Another item linking Wray’s name to insider information on the abuse questions was unearthed with the leak of graphic photos of soldiers abusing captives at Abu Ghraib:
A single page with his name and the date 5/6/04 is inexplicably written on the top of six bullet points of FBI concerns and awareness of “Abusive Interrogation Issues” at Guantánamo, Iraq and Afghanistan. That same day, Wray wrote a one-page letter to then Pentagon General Counsel William J. Haynes II entitled “Iraq detainees at Abu Ghraib prison.” What Wray told Haynes is not know because the Department of Justice redacted it entirely when it provided the cover sheet but not the document to the ACLU.
Wednesday, Attorney General Jeff Sessions described Wray’s post-Sept. 11 role at the Department of Justice this way: “At that time, he supervised both the general crimes and anti-terrorism roles of the Department, and worked closely with the FBI as the Bureau shifted to a much larger counterterrorism role. He has tremendous respect for the FBI’s agents, analysts, and professional staff, and the agents he worked with enthusiastically affirm his leadership and integrity.”
In addition, former Bush administration deputy attorney general John Yoo, author of an 81-page document that came to be known as a “Torture Memo” testified in 2008 that Wray may have gotten an early draft of the document “Military Interrogation of Alien Unlawful Combatants Held Outside the United States.” Yoo issued the then-secret memorandum addressed to Haynes on March 14, 2003, five days before the U.S. invasion of Iraq.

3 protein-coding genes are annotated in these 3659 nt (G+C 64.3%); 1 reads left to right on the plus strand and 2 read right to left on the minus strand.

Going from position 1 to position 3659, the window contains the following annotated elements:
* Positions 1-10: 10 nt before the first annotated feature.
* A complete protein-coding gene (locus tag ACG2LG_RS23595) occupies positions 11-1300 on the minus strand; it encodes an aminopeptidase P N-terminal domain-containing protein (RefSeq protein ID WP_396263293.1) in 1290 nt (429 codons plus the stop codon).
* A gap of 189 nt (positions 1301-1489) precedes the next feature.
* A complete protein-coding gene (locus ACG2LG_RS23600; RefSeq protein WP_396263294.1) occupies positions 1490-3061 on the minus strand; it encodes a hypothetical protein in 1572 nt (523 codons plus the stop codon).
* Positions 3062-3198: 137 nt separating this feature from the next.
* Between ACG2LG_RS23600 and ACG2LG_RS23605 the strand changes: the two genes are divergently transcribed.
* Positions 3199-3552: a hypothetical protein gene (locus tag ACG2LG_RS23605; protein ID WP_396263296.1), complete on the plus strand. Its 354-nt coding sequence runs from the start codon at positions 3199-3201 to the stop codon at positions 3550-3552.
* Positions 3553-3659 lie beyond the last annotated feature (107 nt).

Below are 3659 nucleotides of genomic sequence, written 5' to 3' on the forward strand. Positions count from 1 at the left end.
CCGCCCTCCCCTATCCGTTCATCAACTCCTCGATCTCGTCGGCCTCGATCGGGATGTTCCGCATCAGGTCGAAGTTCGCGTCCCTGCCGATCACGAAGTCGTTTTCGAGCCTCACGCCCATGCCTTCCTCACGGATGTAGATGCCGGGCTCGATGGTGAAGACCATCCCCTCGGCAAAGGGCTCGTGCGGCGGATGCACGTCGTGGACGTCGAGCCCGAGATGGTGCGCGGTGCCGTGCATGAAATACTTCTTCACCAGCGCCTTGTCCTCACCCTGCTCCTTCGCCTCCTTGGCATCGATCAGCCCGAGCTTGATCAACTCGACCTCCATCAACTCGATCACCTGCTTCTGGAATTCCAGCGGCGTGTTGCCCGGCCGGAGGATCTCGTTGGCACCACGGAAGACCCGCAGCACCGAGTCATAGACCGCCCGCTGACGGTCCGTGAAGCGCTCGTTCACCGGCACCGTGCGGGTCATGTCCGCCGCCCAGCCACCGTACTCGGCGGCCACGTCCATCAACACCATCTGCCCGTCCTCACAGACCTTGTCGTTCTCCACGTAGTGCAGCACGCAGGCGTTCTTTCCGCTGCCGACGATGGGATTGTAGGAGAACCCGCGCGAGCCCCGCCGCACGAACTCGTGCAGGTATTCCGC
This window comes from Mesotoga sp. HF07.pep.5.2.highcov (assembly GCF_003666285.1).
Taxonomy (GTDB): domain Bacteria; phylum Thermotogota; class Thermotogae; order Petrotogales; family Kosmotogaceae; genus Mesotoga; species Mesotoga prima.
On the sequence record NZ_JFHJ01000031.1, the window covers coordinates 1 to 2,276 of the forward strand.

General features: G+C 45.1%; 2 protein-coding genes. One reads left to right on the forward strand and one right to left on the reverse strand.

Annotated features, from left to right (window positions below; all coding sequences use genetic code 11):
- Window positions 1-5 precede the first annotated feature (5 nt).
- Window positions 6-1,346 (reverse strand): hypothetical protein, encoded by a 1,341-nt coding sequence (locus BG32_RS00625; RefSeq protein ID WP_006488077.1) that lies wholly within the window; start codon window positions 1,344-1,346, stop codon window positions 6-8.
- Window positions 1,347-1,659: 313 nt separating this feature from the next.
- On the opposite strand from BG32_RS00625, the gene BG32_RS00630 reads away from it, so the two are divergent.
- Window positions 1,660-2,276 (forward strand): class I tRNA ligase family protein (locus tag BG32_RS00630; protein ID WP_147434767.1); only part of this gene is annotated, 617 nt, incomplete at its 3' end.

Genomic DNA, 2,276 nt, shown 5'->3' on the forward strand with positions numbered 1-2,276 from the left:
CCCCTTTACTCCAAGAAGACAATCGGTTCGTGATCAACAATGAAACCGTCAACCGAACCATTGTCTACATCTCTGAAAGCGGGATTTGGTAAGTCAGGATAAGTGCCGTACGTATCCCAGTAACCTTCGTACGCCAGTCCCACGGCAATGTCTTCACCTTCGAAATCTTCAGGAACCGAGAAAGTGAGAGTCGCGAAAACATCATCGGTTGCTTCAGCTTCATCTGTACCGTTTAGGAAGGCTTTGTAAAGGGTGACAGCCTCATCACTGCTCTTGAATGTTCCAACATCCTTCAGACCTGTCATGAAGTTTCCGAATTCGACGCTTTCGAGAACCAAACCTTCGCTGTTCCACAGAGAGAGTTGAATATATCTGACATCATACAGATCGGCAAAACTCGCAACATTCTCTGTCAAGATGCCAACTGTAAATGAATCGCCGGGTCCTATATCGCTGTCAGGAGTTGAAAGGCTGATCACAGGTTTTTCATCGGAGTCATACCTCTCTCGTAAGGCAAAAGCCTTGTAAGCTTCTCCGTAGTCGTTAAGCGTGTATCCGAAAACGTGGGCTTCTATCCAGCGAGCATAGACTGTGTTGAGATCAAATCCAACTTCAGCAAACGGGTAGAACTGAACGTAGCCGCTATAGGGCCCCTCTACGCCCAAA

It analyzed the military’s authority and obligations under both U.S. law and the Convention Against Torture and advised that federal laws on torture and other abuse did not apply to agents interrogating foreigners overseas. Yoo concluded, “even if the criminal prohibitions outlined above applied, and an interrogation method might violate these prohibitions, necessity or self-defense could provide justifications for any criminal liability.”
The memo was formally withdrawn by Feb. 4, 2005.
Five years later, Yoo testified at the House Committee on the Judiciary Subcommittee on the Constitution, Civil Rights and Civil Liberties along side attorney David Addington, the former lawyer for Vice President Dick Cheney, that he distributed drafts of the memo to certain people at the Justice Department, including Attorney General Ashcroft’s counselor, Adam Ciongoli .
“I can’t say definitively everybody who got a copy either,” Yoo testified. “I’m just saying because these were sensitive matters, we had to transmit them. I believe we may have given it to the principal associate deputy attorney general at the time, whose name was Chris Wray.”
Neither Yoo nor Wray responded to emails Wednesday seeking comments, clarification or elaboration.
An examination of Guantánamo Distinguished Visitors logs released under the Freedom of Information Act lists Yoo but not Wray among the dozens of lawyers who visited the detention center at the U.S. Navy base in Cuba in the years when Wray was at the Department of Justice.